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America should act now

Nov. 17, 1998

Why is Saddam Hussein still in power? Why have ground troops not secured Iraq? These are questions still left unanswered by the Clinton administration--questions that have basically remained the same since the administration first took office.

The White House was all apologies Monday after U.S. air strikes were canceled twice at the last minute over the weekend. Sanctions, sanctions and more sanctions and the threat of air strikes, which we repeatedly cancel, have shown the U.S. government to be wishy-washy and inconsistent--and have had little effect on controlling Hussein.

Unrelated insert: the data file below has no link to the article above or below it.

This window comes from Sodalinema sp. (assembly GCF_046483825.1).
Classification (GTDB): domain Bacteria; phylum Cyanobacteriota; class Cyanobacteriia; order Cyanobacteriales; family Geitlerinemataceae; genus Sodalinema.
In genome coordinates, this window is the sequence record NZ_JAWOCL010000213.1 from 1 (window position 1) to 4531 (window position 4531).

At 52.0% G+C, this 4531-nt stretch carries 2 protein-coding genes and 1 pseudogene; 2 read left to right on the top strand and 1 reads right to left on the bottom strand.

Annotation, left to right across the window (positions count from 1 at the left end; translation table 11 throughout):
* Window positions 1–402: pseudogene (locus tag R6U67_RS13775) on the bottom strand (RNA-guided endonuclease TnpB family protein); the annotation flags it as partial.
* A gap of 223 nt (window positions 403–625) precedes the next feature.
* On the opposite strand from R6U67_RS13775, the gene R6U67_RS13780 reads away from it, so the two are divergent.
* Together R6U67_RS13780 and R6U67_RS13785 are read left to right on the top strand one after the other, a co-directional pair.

Military forces remain on alert ready for Clinton to take some decisive control and give the Iraqi people a little less at which to laugh.

Our government needs to find allies within opposition groups in Iraq to topple Hussein, a task proven to be difficult. It would be impossible to take out Hussein with just air strikes--securement by ground troops would be needed.

Hussein has spent much of his life hiding from his enemies. Why should he treat this situation any differently? Unless the Iraqi people get more power and Hussein has his power limited, how can we even imagine he would comply with United Nations regulations and allow inspections to go on uninhibited?

The United States should have taken action earlier and not waited, giving Hussein more chance to react and put us on the defensive. Our task now will just be more difficult as time goes on.

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